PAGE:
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Cleaning the shed was long overdue.
It’s quite obvious I do not suffer from an excessive compulsive nature. Organization for me is a stack on the desk, a cluttered box of mementos hidden in the closet or a pile of forgotten items on a shelf.
I blame it on creativity. While you are organizing your papers and arranging your video collection alphabetically by title in a subset divided by genre, I am stuck in the other side of my brain.
(One blessing of creativity is the ability to rationalize my shortcomings.)
Reorganizing the shed and finally managing to get both mowers and other garden tools inside it again was the weekend project. In the process of moving, shifting, stacking and shuffling, typically some things are discarded.
In this case, the trash pile included a gasoline can with no lid, some nearly empty spray bottles of outdated herbicides and a leaking bag of cat-box filler.
A dented snow shovel stood in the back corner. It was long ago replaced by a sleek, modern shovel with one of those curved aluminum handles that makes it easier on your back to clear the driveway.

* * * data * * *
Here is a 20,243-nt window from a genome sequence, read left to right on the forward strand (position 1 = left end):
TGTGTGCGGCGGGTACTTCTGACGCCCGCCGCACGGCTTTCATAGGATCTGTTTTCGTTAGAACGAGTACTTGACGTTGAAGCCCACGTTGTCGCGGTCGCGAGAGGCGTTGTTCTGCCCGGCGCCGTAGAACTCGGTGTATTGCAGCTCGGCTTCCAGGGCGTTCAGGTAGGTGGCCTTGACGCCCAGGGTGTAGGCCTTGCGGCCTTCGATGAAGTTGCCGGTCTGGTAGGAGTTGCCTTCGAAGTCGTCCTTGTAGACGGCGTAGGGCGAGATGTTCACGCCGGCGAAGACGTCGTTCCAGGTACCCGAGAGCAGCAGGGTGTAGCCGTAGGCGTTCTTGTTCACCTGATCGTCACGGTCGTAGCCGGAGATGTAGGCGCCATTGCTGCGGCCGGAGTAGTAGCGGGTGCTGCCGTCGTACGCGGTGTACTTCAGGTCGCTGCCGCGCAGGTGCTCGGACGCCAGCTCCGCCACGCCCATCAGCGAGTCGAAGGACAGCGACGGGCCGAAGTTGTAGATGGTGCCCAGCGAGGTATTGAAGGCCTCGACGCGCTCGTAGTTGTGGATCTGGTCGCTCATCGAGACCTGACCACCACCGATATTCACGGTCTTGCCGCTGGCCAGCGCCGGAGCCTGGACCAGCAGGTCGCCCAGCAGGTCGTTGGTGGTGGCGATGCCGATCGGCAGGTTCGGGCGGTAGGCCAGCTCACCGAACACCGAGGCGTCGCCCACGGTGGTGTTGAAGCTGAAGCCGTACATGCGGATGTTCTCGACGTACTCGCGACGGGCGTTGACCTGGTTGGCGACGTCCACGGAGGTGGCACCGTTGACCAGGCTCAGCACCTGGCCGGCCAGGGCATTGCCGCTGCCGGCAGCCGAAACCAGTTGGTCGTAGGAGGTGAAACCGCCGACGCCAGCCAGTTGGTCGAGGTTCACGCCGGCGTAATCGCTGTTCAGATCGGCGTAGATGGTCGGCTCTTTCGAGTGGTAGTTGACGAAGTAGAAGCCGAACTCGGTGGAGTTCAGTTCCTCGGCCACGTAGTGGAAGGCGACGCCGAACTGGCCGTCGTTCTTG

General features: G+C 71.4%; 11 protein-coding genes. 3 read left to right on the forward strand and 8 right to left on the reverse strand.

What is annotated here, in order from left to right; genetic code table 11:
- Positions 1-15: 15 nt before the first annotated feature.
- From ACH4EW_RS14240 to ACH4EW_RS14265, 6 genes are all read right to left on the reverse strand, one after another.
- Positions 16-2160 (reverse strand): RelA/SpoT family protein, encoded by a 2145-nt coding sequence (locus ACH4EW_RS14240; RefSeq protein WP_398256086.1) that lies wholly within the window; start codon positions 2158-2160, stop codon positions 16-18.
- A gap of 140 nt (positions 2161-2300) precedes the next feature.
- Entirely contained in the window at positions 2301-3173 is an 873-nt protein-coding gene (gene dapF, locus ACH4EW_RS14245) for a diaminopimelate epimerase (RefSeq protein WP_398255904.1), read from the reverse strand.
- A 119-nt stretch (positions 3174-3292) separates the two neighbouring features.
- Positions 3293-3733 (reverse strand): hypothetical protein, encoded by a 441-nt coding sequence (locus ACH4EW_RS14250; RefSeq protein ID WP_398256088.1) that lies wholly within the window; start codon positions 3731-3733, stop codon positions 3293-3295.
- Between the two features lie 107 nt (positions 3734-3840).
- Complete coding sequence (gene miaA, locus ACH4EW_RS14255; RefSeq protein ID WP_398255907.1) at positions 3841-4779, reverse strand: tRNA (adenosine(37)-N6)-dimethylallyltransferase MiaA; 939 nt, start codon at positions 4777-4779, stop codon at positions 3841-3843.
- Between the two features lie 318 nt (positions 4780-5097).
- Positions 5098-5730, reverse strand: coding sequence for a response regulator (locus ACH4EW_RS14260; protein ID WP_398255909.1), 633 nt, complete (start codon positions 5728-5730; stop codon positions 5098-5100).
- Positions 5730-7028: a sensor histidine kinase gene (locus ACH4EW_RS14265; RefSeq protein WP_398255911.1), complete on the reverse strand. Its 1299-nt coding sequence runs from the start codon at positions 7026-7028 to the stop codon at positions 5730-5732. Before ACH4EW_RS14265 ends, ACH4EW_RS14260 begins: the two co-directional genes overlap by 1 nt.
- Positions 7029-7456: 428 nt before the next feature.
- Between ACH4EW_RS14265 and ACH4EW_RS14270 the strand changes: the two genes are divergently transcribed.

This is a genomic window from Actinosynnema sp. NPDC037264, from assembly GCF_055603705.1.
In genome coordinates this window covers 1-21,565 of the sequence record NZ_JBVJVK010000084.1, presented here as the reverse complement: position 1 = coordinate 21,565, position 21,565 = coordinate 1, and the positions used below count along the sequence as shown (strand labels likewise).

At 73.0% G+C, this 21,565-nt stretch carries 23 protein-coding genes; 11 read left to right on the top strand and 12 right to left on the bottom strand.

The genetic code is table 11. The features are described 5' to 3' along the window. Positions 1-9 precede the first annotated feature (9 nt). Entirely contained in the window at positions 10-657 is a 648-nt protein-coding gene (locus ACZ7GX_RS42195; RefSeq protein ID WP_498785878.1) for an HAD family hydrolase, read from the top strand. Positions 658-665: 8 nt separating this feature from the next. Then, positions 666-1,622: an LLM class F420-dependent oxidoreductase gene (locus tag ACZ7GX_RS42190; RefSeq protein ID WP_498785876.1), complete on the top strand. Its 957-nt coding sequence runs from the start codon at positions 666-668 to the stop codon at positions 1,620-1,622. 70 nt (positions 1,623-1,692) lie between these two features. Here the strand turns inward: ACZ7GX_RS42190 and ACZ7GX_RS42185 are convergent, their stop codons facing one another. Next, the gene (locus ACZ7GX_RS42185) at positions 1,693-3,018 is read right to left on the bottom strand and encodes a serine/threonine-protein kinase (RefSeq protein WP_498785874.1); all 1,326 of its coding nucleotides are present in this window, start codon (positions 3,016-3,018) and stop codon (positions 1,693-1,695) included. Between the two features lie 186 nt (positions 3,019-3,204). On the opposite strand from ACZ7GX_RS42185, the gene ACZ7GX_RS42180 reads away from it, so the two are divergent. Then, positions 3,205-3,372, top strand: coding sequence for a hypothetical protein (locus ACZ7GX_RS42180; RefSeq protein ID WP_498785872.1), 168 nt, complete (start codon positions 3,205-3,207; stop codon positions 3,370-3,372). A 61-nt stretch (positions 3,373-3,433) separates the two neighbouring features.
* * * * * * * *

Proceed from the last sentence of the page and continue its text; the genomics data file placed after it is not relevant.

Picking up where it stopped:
While its metal scoop was rusty, twisted and chipped, the battered shovel had survived many moves and previous shed cleanings. It was well past time for this shovel to be tossed out.
But it also carries memories.
On a warm September day more than 30 years ago, I purchased that snow shovel at Perry’s Hardware in Vine Grove. There would be no snow in the forecast for months. In fact, I probably had a more pressing need for a lawn rake.
But when the snow finally did come, the sidewalk in front of our tiny two-bedroom home on Brown Street quickly was attacked. The shovel did its job well.
So excited by the accomplishment, I moved on to clear the sidewalk at the church next door.
Shoveling snow is not a particularly joyous event. But in this case, having been prepared with the right tool for the job brought a special sense of satisfaction.
The shovel was a symbol. It was the first purchase of a necessity that I remember making before it was needed. I was a grown-up, not just a married kid with a child on the way but someone preparing for life’s hurdles.
I’m not one who gets caught up in things. Possessions don’t impress me. Deeds do. And this shovel was more than something I owned, it was a sign of maturity.
So with a hint of sadness and perhaps even a random tear, that busted shovel was placed in the discard pile.
The new Sears lawn tractor fits in the shed now. The trash truck carried my shovel away.
Goodbye, old friend.
Ben Sheroan is editor of The News-Enterprise. He can be reached at 270-505-1764 or firstname.lastname@example.org.